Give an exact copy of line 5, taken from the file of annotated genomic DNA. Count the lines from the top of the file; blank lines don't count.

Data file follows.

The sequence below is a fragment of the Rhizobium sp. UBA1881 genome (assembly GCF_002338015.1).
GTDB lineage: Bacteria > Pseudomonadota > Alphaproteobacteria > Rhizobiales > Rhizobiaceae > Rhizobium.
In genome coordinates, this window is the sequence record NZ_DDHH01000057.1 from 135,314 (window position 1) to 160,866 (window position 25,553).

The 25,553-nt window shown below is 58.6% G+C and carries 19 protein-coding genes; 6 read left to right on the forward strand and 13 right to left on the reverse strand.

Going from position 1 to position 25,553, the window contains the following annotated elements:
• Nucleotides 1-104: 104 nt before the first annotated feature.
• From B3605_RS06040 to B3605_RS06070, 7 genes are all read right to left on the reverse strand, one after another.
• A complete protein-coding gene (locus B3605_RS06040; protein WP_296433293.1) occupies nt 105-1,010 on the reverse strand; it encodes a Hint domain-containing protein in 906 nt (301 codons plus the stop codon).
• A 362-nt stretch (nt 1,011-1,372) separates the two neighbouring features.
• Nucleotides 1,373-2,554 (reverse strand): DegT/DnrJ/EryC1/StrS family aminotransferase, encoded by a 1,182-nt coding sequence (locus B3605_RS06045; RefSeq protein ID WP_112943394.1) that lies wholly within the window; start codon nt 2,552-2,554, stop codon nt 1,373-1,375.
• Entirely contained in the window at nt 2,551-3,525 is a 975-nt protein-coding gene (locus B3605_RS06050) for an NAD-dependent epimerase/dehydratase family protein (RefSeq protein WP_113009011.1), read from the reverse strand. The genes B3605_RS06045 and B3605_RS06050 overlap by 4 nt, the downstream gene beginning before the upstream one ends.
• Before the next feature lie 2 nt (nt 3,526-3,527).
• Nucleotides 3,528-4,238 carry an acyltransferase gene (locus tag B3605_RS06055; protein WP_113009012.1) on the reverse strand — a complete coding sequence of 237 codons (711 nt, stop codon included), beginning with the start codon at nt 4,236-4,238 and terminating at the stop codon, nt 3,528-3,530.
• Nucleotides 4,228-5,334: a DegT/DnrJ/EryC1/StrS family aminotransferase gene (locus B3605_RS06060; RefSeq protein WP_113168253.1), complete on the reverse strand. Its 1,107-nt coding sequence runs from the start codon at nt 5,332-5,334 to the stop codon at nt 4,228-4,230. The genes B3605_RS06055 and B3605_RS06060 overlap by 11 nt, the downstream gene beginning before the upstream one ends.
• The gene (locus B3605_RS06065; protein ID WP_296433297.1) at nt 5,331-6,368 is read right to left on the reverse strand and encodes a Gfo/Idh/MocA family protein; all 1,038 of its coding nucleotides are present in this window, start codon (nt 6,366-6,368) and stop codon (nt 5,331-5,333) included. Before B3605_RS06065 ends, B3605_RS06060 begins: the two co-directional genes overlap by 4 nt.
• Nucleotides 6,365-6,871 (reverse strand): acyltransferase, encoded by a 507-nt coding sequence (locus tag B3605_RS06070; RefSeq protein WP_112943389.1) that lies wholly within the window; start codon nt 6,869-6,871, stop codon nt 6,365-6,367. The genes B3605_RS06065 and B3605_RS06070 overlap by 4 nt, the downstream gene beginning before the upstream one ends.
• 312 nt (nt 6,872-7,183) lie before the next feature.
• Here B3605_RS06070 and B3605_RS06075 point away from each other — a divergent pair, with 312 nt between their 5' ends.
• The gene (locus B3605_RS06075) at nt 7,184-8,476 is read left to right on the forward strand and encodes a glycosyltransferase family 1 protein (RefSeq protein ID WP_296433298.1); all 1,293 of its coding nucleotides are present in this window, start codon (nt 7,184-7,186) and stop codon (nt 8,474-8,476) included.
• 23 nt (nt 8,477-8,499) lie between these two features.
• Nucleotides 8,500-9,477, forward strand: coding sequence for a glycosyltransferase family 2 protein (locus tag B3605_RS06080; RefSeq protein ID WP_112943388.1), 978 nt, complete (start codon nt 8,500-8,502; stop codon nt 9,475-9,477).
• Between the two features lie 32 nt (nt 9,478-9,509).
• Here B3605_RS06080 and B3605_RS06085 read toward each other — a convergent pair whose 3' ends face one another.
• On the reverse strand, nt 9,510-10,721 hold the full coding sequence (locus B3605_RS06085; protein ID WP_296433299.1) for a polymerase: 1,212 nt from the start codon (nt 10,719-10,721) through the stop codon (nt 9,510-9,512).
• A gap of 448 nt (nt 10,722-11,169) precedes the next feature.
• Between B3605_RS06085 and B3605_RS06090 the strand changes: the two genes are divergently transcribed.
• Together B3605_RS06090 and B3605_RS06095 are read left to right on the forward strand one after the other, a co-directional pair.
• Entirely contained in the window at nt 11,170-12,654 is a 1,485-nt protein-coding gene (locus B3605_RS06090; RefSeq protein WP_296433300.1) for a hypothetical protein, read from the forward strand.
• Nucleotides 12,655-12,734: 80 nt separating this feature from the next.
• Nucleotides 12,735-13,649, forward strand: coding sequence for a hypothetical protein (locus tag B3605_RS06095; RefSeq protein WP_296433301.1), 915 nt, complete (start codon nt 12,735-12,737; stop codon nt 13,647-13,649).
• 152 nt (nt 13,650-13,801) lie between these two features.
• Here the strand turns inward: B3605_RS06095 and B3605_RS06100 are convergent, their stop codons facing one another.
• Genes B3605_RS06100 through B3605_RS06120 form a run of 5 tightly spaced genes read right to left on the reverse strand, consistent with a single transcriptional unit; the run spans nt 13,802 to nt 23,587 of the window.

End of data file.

Going from position 1 to position 25,553, the window contains the following annotated elements: